A Cavalier


1635 – 1681

Oil Painting, 1657 – 1659

20 x 16 x 1 centimeters

Insured Value at Time of Theft: $1.4 million

Date of Theft: 6 June 2007


Frans van Mieris, the Elder is one of the great Dutch Master Painters who worked during Holland’s Golden Age of painting.  His specialty was genre and portrait paintings of wealthy patrons who admired his accomplished hand at rendering lush fabrics, specifically the satin skirt.

Mieris worked in a very small scale, rarely going over 12 to 15 inches, which compels the viewer to stand very close the painting. The result is an unusual intimacy between the viewer and the art work.


A Cavalier is a great example of Mieris’ work, its small scale gives it the intimacy that his work is known for.  It is a self-portrait. The clothing is elegant but not excessive.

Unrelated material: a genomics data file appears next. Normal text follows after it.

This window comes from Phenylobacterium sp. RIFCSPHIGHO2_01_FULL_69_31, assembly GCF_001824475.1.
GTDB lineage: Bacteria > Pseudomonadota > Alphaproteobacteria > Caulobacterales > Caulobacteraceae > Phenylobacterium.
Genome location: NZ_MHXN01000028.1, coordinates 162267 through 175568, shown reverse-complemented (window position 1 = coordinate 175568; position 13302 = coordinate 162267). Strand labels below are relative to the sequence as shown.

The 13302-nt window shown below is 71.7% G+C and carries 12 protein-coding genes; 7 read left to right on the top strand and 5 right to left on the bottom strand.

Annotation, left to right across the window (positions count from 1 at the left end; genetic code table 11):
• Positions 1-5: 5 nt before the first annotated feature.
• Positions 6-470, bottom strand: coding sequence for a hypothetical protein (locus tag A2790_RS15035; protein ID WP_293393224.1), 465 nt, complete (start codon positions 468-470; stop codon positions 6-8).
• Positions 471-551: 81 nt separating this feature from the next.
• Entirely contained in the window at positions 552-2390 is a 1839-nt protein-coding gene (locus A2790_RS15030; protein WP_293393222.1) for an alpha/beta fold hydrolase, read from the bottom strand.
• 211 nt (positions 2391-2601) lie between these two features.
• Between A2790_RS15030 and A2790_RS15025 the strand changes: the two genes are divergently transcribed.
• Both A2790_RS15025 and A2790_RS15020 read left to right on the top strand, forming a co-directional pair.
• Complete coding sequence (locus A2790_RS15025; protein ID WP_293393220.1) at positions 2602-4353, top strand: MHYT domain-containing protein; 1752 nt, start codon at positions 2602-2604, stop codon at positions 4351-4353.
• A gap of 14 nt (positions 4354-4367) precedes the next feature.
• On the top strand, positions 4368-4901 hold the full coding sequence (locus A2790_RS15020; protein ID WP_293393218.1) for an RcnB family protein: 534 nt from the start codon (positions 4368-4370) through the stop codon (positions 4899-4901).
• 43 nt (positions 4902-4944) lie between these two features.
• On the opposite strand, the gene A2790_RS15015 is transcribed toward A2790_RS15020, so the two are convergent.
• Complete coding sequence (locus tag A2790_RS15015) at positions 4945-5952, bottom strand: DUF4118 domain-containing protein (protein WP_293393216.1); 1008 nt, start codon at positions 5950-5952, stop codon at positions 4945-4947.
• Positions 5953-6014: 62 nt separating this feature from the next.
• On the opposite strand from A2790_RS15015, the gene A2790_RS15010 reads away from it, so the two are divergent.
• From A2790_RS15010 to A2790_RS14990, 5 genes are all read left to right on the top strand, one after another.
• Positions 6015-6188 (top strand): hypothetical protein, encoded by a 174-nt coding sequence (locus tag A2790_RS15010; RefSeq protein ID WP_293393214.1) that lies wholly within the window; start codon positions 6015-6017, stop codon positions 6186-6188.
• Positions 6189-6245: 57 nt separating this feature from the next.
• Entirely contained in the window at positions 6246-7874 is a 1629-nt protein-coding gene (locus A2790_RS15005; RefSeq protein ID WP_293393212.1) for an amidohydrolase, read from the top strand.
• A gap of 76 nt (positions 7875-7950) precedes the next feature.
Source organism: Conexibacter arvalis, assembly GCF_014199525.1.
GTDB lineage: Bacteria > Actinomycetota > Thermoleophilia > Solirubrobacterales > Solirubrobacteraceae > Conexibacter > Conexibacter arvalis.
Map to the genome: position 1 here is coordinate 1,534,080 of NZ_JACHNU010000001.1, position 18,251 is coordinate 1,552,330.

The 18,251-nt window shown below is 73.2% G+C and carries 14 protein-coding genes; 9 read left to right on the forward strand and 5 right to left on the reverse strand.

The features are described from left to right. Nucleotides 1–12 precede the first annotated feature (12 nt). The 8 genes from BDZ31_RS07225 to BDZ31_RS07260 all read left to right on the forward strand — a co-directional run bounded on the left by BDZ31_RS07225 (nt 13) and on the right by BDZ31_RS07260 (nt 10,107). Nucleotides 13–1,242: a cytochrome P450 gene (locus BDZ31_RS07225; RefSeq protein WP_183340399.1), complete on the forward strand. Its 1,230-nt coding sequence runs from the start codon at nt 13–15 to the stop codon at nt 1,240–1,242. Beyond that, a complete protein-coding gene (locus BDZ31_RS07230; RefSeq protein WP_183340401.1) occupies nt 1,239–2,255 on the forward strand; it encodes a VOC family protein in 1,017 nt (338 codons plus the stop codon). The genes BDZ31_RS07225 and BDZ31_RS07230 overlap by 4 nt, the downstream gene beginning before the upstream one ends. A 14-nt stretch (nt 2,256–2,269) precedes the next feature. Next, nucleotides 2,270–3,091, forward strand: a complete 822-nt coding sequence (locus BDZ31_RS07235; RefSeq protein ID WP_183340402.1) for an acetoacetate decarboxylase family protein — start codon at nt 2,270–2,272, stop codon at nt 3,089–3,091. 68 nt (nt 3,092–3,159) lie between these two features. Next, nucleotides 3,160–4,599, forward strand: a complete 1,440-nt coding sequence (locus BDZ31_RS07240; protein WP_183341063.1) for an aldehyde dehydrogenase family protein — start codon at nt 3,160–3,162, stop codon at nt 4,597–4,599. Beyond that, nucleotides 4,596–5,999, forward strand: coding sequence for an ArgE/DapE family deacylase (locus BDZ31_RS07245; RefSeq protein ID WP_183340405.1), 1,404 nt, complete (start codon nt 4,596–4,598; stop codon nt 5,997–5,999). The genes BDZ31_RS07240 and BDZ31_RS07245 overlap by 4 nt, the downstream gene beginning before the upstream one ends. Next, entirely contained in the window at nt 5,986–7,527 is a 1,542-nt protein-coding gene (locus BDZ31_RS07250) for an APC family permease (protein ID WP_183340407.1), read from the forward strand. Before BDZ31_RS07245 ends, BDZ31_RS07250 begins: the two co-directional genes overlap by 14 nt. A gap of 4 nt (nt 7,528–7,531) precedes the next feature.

Frans van Mieris’ works sell at auction for prices between $3 thousand and $3 million.  His most expensive work to sell at auction is titled A Young Woman in a Red Jacket Feeding a Parrot and sold for over $5 million.


The painting was owned by the philanthropist James Fairfax. In 1993, he donated it to the New South Wales Art Gallery in Sydney, Australia.

On 10 June 2007, the painting was stolen from the museum. For two days, no one noticed that the painting was missing. After weeks of investigation, viewing security footage and staff interviews, the police were unable to come up with any meaningful clues. However, they did conclude that it was an inside job because the security screws were removed without setting of the alarm system.

The theft of the painting came at a particularly embarrassing time for the gallery since they had just revealed the details of the largest security operation in it’s history in preparation for an Islamic arts exhibition opening eight days later. Although the gallery wouldn’t estimate a value for the painting, it is thought to be worth well over $1 million.